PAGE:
Kellogg trims sales view on slower U.S. market


Kellogg Co trimmed its 2013 sales forecast on Thursday, citing weaker growth in the United States and the stronger dollar.

The maker of Corn Flakes cereal and Eggo waffles stood by its full-year earnings outlook, excluding the impact of currency and one-time items, despite reporting stronger-than-expected results for the second quarter.

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Net income rose to $352 million, or 96 cents per share, in the quarter from $324 million, or 90 cents per share, a year earlier.

Excluding accounting adjustments and integration costs from the acquisition of Pringles, earnings were $1.00 per share. On that basis, analysts on average were expecting 97 cents, according to Thomson Reuters I/B/E/S.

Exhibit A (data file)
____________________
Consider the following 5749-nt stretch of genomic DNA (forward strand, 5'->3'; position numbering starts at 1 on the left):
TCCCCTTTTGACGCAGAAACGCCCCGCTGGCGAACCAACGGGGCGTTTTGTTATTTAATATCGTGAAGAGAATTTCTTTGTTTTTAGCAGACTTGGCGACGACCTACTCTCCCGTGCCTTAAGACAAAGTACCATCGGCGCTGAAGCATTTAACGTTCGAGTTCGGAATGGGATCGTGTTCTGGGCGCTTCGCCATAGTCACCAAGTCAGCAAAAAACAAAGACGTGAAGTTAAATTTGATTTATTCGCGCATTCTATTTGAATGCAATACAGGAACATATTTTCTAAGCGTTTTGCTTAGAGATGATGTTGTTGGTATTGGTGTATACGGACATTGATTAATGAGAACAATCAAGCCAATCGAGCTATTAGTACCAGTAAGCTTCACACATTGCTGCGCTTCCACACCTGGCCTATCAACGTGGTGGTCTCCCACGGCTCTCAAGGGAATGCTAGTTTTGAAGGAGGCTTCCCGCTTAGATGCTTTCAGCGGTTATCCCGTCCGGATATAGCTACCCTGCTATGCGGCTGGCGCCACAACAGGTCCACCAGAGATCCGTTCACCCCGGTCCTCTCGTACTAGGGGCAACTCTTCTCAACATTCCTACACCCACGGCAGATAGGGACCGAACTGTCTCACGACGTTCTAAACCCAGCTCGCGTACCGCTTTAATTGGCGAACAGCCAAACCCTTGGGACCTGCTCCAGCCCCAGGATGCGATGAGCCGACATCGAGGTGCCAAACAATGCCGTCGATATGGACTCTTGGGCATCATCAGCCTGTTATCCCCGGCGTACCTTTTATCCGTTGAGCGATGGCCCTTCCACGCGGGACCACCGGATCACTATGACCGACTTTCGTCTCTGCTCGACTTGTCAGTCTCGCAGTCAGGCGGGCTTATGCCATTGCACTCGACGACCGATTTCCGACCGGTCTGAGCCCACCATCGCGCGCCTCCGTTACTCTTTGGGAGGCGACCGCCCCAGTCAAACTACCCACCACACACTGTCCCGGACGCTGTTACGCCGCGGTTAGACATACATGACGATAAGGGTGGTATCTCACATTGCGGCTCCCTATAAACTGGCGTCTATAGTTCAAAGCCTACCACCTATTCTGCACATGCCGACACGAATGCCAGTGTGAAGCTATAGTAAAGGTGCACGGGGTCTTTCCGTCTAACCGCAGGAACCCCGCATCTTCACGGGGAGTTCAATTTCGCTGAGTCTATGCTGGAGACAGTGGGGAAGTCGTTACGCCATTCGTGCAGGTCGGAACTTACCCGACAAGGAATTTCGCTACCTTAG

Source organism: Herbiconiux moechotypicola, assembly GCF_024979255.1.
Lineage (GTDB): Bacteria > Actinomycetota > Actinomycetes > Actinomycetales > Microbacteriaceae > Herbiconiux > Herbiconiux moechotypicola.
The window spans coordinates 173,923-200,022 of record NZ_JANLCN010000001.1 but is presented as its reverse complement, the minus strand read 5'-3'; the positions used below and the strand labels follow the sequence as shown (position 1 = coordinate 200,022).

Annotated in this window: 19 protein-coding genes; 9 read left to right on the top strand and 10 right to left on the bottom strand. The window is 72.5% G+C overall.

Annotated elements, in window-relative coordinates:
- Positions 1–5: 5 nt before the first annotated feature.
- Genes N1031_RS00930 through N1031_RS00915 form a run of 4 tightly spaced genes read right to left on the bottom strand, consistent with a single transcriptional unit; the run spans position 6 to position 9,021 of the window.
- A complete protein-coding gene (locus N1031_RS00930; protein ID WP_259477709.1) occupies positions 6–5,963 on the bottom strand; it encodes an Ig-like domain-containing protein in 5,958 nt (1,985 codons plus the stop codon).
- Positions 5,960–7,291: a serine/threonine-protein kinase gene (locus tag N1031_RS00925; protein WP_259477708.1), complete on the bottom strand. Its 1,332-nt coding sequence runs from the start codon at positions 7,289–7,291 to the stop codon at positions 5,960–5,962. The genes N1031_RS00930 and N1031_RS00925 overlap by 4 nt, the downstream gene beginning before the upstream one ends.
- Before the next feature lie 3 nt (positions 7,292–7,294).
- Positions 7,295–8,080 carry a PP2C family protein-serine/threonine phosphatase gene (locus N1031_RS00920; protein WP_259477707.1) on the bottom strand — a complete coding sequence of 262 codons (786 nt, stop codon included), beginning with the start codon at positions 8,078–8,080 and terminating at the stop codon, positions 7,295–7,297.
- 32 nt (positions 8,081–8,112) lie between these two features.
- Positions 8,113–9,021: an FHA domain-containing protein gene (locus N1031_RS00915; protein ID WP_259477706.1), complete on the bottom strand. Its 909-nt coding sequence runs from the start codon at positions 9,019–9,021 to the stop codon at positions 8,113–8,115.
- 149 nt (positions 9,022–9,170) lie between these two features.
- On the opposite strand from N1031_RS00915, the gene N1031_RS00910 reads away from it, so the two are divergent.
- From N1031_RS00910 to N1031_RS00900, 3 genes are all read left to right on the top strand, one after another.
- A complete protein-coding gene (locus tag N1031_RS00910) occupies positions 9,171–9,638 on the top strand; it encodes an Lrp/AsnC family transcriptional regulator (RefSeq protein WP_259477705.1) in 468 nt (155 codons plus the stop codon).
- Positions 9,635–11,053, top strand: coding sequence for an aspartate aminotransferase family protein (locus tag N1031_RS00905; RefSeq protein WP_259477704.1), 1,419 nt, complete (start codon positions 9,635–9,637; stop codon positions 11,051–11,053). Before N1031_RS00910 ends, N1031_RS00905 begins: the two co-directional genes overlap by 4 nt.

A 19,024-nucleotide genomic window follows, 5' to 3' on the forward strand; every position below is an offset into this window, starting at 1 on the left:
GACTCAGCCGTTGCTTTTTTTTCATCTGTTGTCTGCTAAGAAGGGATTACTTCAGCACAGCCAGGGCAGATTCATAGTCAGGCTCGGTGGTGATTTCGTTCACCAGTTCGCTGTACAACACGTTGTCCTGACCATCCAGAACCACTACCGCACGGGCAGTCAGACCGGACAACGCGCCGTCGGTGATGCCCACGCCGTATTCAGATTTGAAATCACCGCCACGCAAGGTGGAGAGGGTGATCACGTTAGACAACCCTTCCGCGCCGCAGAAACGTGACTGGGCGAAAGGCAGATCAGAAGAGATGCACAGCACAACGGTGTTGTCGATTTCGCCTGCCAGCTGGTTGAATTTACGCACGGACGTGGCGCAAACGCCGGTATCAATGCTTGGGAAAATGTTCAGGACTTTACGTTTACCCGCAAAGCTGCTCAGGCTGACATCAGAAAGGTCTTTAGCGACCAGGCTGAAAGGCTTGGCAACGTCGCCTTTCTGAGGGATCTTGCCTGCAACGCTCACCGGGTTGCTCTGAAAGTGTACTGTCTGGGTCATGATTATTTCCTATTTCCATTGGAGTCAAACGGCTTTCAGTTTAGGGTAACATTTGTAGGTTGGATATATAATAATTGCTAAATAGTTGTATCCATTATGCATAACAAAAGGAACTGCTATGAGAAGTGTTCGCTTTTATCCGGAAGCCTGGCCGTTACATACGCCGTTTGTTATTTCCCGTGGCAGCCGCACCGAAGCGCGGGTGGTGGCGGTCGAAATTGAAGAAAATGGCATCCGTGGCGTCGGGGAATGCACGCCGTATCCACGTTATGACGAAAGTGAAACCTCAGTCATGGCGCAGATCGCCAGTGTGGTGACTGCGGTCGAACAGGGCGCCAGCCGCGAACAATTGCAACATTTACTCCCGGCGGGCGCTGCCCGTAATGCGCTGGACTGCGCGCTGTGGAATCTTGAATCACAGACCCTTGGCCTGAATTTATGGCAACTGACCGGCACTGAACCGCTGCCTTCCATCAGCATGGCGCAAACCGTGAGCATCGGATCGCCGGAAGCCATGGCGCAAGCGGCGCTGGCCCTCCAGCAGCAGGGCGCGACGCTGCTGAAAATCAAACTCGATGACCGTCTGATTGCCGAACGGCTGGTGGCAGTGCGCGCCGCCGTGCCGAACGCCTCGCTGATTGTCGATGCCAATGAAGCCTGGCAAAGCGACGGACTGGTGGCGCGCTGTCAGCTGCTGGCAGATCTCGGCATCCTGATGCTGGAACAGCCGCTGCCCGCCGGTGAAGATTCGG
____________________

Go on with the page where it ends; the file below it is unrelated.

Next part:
Net sales rose to $3.71 billion from $3.47 billion.

The company said it expected full-year sales to rise 5 percent, down from a prior outlook for a 7 percent increase. It cited slower-than-expected growth in developed markets, particularly the United States, and the impact of the stronger U.S. dollar.

Kellogg affirmed its forecast for full-year earnings per share of $3.84 to $3.93, excluding one-time items and currency fluctuations.

Currency is now likely to take a 9 cent-per-share bite out of full-year earnings, Kellogg said, much more than its previous estimate of a 2 cent impact.

Shares of Kellogg were down 0.4 percent at $66 in trading before the market opened.

(This story corrects to 'stronger dollar' from 'weaker dollar' in 6th paragraph)

(Reporting by Martinne Geller in New York; Editing by Jeffrey Benkoe and Lisa Von Ahn)